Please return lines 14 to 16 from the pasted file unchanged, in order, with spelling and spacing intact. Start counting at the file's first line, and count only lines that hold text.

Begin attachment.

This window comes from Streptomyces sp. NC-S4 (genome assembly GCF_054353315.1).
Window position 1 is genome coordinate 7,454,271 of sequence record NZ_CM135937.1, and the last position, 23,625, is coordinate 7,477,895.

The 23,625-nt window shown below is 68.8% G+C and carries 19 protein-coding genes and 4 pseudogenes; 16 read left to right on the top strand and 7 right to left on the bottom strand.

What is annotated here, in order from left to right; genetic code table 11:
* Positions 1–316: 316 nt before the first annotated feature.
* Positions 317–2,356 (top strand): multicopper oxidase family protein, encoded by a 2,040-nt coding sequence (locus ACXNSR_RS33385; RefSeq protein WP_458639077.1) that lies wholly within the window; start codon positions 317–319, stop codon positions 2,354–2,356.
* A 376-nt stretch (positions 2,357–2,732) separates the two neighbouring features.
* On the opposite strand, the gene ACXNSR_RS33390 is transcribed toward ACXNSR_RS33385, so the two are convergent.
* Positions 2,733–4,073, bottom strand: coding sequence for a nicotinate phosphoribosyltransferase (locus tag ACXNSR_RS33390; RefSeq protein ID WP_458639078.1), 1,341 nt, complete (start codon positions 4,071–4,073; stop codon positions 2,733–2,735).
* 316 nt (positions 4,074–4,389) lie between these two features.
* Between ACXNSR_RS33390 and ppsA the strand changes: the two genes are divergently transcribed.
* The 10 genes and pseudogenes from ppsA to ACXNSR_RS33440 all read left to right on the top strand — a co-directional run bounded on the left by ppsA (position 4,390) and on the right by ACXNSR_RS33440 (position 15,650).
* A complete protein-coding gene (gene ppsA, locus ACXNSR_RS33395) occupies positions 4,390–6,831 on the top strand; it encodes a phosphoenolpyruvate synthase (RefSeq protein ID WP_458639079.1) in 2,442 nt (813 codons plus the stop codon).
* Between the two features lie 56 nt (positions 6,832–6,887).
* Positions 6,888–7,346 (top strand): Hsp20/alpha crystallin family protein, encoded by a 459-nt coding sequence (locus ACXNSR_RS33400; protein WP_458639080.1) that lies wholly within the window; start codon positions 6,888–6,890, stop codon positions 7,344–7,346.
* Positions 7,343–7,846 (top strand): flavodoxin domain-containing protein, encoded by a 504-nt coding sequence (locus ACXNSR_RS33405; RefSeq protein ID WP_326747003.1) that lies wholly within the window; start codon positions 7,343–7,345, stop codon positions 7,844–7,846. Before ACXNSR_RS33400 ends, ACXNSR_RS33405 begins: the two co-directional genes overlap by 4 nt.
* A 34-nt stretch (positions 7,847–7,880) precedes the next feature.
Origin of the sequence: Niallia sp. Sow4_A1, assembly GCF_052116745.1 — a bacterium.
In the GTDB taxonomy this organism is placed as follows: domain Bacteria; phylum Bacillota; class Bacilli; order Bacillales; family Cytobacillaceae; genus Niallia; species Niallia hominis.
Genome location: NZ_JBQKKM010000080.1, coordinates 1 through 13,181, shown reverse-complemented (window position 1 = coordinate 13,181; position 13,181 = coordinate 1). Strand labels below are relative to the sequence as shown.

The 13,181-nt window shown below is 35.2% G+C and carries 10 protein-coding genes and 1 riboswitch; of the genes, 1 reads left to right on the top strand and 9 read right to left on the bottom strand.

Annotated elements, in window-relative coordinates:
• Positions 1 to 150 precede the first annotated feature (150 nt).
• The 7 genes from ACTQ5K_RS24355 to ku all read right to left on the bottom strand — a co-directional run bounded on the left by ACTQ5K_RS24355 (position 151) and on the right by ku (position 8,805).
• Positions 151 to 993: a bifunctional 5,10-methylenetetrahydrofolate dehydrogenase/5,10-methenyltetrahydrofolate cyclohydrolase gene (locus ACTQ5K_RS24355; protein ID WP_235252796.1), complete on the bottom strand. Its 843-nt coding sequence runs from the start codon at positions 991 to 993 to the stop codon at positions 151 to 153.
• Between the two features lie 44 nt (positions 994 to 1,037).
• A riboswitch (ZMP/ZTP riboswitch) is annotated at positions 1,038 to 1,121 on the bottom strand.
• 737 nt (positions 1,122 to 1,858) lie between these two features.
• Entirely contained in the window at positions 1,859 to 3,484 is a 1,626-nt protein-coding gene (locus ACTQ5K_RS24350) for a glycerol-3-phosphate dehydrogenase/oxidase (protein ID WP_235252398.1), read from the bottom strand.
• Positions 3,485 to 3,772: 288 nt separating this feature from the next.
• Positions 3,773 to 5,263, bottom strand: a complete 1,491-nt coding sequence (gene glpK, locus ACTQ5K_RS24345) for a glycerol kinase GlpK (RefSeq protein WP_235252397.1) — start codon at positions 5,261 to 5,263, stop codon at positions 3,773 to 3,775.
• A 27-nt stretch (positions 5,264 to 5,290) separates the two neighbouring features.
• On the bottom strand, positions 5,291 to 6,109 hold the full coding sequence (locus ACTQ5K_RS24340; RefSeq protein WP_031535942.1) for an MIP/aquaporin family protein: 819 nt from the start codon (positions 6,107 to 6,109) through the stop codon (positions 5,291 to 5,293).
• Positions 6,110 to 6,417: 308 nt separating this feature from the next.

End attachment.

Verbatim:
* Between the two features lie 56 nt (positions 6,832–6,887).
* Positions 6,888–7,346 (top strand): Hsp20/alpha crystallin family protein, encoded by a 459-nt coding sequence (locus ACXNSR_RS33400; protein WP_458639080.1) that lies wholly within the window; start codon positions 6,888–6,890, stop codon positions 7,344–7,346.
* Positions 7,343–7,846 (top strand): flavodoxin domain-containing protein, encoded by a 504-nt coding sequence (locus ACXNSR_RS33405; RefSeq protein ID WP_326747003.1) that lies wholly within the window; start codon positions 7,343–7,345, stop codon positions 7,844–7,846. Before ACXNSR_RS33400 ends, ACXNSR_RS33405 begins: the two co-directional genes overlap by 4 nt.